Use Process of Elimination to Find The Root Cause of a Problem

Posted by on Dec 4, 2010 in Problem Solving, Process Improvement | 0 comments

Suppose I were to ask you to determine a word that I am thinking of and you could only ask yes or no questions.  You might start by asking, “Does the word begin with the letter A?”  If I said no, you would probably ask, “Does the word begin with the letter B?” and so on.  Another strategy might be to ask whether the word is an animal, mineral, or vegetable, thereby narrowing the number of possibilities.
The best strategy, however, would be to ask the question, “Does the word begin with the letter A thru L?”  By asking that one question, you have eliminated half the dictionary, and you really don’t care if I say yes or no!  If the answer is yes, the next question would be “Does the word begin with the letter A thru F?” and so on.
This same strategy can be used in determining the root cause of a problem.  By eliminating what it’s not, you converge on what it is.  Understanding how to do this requires you to think about the various families of variation (FOV) that exist in your process.  Let me explain.
In any process, there are many inputs that could have a large effect on the output.  We separate the set of all such inputs into two or more families with common features such as the location or time frame in which they act.  Then we use data, investigation, and knowledge of the process to rule out all but one family where the root cause lives.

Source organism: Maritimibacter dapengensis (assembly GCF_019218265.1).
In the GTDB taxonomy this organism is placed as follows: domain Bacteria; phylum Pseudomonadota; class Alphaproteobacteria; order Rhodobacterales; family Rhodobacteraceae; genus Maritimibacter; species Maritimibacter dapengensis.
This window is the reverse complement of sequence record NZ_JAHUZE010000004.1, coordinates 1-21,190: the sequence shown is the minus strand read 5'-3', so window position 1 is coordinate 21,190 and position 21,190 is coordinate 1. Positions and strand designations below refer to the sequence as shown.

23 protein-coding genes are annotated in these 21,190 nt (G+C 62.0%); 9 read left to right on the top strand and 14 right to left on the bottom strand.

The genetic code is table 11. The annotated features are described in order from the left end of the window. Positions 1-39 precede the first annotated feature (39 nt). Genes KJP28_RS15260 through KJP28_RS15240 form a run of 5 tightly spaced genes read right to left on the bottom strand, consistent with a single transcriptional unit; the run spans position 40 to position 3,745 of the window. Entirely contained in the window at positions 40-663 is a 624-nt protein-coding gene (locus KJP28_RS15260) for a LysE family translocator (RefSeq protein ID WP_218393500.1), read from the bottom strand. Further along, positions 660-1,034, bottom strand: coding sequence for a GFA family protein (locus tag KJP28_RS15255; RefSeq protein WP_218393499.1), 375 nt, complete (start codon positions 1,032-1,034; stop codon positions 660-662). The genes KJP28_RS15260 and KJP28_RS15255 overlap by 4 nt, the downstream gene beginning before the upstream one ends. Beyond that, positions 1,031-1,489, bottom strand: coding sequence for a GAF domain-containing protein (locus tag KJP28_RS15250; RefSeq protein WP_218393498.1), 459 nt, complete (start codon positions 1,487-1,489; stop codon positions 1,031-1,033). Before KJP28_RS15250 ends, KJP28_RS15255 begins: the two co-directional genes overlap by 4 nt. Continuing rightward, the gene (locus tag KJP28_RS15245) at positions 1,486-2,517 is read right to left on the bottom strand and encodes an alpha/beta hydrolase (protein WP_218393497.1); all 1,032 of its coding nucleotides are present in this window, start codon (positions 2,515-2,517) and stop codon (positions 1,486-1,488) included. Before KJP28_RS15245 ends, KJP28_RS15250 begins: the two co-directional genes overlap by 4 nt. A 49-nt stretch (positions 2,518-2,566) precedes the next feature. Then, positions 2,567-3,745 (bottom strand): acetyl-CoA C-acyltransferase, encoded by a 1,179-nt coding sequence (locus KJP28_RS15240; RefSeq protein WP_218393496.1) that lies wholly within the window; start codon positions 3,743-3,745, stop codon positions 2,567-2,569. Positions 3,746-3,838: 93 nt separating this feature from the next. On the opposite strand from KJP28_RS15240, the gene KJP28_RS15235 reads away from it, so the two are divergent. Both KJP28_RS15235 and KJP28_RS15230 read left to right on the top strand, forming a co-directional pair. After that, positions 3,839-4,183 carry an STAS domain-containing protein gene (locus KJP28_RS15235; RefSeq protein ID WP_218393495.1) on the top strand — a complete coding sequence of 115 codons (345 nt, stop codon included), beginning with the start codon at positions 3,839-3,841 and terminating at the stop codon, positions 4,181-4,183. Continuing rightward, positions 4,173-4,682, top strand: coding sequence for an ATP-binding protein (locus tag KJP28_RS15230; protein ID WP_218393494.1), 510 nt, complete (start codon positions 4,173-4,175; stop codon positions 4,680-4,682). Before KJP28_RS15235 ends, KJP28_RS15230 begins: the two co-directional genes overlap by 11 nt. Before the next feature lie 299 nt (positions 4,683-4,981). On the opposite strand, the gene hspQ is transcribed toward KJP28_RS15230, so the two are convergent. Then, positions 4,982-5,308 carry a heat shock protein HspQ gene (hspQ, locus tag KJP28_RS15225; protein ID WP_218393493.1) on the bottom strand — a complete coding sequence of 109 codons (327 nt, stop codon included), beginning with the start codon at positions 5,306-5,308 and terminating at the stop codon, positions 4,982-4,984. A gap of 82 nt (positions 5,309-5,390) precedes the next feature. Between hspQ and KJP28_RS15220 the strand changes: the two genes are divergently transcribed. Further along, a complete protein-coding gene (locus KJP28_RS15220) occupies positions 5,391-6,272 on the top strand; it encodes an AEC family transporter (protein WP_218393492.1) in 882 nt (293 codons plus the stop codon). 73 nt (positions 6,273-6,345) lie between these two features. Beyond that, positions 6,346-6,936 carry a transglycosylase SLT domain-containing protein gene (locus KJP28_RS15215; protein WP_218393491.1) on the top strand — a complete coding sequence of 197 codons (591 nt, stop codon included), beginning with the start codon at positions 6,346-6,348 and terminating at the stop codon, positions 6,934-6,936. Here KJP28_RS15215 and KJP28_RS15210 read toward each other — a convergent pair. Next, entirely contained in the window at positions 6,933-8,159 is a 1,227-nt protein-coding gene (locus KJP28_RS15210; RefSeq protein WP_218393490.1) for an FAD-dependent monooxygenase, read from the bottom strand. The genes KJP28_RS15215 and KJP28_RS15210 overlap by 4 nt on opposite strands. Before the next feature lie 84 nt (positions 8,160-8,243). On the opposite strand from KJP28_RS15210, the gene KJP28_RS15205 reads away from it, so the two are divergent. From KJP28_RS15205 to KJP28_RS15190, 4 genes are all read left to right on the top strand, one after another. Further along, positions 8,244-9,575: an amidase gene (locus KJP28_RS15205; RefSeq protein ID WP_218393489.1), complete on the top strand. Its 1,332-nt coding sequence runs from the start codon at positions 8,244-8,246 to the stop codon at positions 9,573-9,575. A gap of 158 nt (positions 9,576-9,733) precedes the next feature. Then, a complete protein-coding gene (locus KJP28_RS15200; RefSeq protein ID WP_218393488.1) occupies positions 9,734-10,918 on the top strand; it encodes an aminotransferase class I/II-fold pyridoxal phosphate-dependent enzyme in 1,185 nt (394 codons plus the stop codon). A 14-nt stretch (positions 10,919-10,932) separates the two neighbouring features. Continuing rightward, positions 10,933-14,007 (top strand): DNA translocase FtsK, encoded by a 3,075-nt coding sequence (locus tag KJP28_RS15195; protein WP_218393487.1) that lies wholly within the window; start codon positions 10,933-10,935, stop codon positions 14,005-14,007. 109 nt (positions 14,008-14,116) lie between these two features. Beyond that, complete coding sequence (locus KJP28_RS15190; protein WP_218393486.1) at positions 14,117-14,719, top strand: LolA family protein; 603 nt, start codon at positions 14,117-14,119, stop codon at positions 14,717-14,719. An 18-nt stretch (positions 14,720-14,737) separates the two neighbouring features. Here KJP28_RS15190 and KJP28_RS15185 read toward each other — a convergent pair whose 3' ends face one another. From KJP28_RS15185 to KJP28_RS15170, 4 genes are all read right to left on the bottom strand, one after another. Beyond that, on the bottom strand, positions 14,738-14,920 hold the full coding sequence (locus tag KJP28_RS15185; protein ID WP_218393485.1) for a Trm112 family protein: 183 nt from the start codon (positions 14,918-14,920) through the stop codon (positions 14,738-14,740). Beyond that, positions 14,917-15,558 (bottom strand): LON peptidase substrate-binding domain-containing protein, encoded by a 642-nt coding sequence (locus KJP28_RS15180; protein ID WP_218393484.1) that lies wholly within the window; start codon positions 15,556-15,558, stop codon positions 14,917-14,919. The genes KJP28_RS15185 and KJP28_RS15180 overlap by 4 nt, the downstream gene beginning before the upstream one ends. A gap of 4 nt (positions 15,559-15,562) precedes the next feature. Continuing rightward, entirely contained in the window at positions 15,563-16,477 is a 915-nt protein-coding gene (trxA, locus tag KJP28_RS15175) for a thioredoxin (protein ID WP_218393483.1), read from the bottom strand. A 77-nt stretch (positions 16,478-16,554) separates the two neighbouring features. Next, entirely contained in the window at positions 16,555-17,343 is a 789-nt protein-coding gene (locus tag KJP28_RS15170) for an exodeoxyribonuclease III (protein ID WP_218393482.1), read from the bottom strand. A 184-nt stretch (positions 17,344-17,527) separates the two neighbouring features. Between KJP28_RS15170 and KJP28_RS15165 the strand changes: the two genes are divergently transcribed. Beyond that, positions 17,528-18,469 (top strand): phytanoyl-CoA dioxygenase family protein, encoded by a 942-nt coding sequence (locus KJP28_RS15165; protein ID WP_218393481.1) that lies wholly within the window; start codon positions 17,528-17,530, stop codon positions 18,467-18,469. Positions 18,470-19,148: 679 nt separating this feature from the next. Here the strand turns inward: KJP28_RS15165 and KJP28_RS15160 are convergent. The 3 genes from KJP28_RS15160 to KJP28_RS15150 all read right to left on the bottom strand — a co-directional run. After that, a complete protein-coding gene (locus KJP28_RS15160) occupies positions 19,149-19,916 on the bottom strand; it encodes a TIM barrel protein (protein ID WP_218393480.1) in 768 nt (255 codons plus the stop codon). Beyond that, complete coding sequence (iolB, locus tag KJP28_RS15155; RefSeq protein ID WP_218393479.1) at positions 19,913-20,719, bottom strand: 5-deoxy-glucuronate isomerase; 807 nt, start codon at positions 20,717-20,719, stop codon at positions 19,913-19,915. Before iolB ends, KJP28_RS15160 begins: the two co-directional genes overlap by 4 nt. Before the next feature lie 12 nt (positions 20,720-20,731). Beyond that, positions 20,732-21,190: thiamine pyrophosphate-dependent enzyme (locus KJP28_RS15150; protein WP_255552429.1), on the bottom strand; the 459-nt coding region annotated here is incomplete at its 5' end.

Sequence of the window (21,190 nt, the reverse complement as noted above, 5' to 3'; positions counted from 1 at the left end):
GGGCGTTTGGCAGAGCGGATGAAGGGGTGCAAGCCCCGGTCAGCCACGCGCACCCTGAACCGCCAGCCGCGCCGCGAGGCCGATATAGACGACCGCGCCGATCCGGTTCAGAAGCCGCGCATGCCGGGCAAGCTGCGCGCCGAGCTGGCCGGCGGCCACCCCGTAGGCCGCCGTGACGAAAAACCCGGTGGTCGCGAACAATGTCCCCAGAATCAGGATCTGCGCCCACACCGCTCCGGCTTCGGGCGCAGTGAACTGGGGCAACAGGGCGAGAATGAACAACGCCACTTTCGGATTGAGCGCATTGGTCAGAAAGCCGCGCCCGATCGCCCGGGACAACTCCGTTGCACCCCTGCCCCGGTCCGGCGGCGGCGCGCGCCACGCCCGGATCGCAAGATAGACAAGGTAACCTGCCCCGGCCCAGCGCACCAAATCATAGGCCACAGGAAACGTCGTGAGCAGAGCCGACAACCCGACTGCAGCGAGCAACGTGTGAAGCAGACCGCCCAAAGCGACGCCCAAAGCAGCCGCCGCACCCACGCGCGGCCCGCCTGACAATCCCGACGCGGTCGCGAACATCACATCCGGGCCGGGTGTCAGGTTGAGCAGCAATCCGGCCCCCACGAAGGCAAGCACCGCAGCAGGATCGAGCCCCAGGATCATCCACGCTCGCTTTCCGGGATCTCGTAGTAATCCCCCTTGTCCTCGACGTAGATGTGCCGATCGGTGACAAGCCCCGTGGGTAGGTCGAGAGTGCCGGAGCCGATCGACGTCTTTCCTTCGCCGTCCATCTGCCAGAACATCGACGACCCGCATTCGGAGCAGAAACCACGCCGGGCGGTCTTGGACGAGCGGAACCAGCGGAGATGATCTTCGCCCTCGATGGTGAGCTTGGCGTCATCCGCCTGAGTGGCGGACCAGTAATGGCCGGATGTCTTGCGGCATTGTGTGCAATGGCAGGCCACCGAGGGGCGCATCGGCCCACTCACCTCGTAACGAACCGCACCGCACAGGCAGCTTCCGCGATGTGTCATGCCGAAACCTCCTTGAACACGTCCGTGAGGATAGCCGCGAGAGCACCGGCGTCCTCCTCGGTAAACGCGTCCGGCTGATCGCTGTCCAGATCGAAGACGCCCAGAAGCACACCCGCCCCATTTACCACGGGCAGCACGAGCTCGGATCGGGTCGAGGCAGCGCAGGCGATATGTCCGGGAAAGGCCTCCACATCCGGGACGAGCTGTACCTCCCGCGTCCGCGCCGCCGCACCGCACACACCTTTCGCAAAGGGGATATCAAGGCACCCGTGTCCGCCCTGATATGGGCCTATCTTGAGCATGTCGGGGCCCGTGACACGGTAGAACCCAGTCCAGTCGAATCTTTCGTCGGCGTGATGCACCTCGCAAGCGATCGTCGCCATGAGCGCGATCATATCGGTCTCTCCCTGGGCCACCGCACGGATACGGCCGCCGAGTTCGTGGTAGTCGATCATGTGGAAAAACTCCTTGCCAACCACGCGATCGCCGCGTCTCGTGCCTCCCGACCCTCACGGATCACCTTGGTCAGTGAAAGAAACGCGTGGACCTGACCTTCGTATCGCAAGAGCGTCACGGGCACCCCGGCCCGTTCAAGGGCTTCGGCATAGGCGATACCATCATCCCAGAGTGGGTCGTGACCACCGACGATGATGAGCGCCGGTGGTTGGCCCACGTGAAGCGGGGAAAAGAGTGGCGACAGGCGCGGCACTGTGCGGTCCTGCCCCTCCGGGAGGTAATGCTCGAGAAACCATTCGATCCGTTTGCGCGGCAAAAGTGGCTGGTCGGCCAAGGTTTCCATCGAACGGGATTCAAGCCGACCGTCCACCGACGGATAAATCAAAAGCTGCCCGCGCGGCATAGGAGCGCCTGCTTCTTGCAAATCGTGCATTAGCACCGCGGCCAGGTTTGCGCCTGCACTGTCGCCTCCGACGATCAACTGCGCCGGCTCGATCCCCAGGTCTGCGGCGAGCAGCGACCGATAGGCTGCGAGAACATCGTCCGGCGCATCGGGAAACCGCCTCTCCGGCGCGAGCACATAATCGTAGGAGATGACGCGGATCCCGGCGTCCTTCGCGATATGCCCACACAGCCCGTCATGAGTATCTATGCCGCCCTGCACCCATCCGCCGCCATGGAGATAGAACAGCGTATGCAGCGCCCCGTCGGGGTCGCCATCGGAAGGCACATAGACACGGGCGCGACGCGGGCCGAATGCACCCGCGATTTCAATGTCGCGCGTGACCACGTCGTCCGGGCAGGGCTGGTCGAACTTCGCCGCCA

Generally, we think about FOV starting from micro to macro.  For instance if we were turning steel rods on a lathe, the first FOV would be within piece or within rod variation.  We might measure each end and a point in the center.  The next families would be piece-to-piece variation, hour-to-hour variation, shift-to-shift, day-to-day and so on.
We use this same idea to search for the root cause.  We divide the set of all causes into families and then conduct an investigation to rule out all but one family.  We repeat this exercise on the remaining family until the root cause is all that remains.
Using the method of elimination, we do not start by listing possible causes and classifying them into families.  Instead, we start by considering broad categories that define the families.  As we obtain more process knowledge, we subdivide the remaining families, using a diagnostic tree, to further narrow down the suspects for the root cause.
In my experience, this convergent process is extremely efficient and results in finding the root cause much faster than many of the other conventional problem solving methods.

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